POVERTY has increased across two-thirds of communities in the UK, as millions go without heat and skip meals, a poll by Christians Against Poverty (CAP) suggests.
The charity’s latest YouGov poll, carried out in February, shows that, of the 2000 people surveyed, half of adults had gone without heat at some point this winter, and more than six million people had gone without heat daily. One third of respondents, including households with children, had skipped meals.
The survey across England, Scotland, Wales, and Northern Ireland shows poverty rising in all regions. The north-east, Yorkshire, and Humberside record the highest increases: more than 70 per cent of those polled report greater poverty in their areas.
CAP states that almost 42 million people in the UK are estimated to have been affected financially by the cost-of-living crisis, and 10.5 million are experiencing financial difficulty. The report says that a further 13.7 million people would be at risk of financial difficulty with further increases in costs.
CAP’s director of external affairs, Gareth McNab, said that energy and heating costs were affecting everyone, even those in work, and that people were worried about paying their bills. “More than half of the population say that they have lost sleep worrying about their finances: that’s huge,” he said.
CAP supports about 13,000 clients each year, working in partnership with more than 800 local churches to provide free debt help, money-management education, job clubs, and life-skills groups. Its debt-centre managers provide direct advice and help to the growing numbers of individuals and families in crisis.
The survey suggests that 82 per cent of UK adults, 43.4 million, expect poverty to increase in the UK in the next year. It also suggests that 88 per cent of the adult population across the UK believe that it is important that more should be done to tackle poverty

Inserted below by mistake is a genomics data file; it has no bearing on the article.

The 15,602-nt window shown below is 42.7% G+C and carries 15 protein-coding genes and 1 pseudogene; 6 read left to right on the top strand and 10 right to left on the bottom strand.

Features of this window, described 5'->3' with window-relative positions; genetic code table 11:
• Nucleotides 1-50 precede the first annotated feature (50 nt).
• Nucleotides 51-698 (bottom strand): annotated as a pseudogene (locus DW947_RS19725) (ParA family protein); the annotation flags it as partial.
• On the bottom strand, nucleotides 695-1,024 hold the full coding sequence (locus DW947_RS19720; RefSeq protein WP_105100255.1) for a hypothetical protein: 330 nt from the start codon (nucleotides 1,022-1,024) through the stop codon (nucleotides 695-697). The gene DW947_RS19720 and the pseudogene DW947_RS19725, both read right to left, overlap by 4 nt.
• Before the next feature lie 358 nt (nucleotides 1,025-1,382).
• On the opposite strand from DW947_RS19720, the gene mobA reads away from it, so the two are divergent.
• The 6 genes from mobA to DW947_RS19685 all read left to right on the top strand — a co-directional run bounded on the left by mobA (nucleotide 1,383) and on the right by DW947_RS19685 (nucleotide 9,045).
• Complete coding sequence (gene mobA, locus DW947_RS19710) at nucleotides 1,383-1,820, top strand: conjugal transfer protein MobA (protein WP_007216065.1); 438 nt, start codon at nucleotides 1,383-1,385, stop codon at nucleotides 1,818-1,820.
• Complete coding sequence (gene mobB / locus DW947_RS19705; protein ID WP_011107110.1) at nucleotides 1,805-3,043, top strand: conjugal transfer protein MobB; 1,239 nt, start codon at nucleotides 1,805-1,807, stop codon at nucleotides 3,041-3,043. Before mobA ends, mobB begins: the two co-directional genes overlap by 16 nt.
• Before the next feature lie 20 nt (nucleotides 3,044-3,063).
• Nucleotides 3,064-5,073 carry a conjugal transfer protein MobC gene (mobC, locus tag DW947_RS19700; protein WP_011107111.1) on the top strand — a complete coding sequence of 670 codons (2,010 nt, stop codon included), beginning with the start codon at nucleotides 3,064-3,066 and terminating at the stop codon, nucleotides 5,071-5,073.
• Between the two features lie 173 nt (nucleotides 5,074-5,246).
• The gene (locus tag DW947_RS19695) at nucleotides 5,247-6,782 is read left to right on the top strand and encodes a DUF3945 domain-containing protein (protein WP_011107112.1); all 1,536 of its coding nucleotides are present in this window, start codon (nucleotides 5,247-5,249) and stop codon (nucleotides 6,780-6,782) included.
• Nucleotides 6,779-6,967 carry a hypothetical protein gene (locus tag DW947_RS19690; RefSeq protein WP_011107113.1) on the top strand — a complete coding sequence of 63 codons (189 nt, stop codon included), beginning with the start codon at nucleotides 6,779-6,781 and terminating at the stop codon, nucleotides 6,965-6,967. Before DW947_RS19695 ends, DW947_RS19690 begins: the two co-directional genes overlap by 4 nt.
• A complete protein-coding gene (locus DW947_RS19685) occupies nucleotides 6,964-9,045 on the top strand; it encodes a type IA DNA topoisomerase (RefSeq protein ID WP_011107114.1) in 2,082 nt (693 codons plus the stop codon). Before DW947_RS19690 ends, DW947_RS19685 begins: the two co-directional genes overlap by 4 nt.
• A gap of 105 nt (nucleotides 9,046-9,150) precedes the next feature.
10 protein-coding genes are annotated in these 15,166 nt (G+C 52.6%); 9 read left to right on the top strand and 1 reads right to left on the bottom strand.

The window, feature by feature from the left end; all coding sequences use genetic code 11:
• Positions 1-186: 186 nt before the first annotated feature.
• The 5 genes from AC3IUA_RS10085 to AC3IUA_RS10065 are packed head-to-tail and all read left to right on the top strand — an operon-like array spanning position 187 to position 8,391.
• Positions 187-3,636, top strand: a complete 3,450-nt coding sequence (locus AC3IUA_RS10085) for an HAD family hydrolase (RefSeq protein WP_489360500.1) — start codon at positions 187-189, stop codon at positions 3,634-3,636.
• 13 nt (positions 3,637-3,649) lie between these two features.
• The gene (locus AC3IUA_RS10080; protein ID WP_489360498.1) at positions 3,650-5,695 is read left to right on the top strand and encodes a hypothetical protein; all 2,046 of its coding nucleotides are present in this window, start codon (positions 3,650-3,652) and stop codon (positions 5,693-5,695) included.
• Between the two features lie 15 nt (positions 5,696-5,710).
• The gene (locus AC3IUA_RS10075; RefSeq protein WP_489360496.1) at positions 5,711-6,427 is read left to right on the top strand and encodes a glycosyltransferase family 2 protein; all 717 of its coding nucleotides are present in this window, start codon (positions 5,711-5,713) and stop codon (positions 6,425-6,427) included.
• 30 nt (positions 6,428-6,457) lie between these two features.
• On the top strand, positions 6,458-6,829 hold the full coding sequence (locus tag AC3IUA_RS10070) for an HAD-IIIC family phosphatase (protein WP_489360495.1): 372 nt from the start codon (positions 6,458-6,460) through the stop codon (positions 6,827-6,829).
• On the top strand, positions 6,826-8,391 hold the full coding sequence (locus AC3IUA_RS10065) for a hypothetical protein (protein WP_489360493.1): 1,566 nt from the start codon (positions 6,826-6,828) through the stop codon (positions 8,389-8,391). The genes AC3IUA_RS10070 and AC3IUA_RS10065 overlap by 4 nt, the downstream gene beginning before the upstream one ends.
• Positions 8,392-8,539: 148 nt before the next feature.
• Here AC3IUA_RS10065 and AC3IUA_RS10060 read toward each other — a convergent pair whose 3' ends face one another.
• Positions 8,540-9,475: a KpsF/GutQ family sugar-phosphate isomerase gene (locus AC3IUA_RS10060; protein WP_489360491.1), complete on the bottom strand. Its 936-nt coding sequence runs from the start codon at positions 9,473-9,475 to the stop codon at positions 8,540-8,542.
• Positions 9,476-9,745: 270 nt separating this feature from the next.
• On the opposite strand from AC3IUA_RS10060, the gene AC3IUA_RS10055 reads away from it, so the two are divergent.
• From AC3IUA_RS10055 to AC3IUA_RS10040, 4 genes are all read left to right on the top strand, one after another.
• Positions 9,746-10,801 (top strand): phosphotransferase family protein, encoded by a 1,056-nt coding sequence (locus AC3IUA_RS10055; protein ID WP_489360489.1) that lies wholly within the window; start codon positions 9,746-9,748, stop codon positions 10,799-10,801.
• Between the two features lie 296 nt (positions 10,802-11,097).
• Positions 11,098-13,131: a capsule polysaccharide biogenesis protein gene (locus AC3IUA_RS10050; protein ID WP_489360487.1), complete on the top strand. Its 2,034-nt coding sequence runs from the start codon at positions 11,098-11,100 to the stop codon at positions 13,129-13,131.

Mr McNab said: “Our latest YouGov poll shows that people across the UK see what we know from experience: that poverty is on the rise, and is likely to get worse unless we all play our part. That is why Christians Against Poverty is launching a new campaign asking people to join the fight against poverty’s stranglehold on local communities.”
CAP is calling on the Government and Opposition parties to make a commitment to tackling UK poverty by reviewing social security and wages against the Minimum Income Standard. It is also asking the Government to ensure that social-security benefits keep pace with living costs.
As part of its new campaign to tackle poverty, CAP is calling for a unified response from policy-makers, energy providers, utilities companies, and financial services to provide targeted funding for local debt help. The charity would also like to see free local debt help, and budgeting courses to help people to gain confidence about managing their money.
One of CAP’s debt-centre managers, Leanne Rivett, who works with people living in poverty in her community, said: “I provide free debt help, and for the last year I’ve been brought to tears witnessing the devastation that poverty has on our clients: seeing parents struggling to feed their children; meeting people having suicidal thoughts, depressed and alone.
“We can’t do this on our own. Our church collaborates with six others, and various charities and organisations in the area. The only way to fight poverty is by working together.”
For more information on the CAP appeal, visit: capuk.org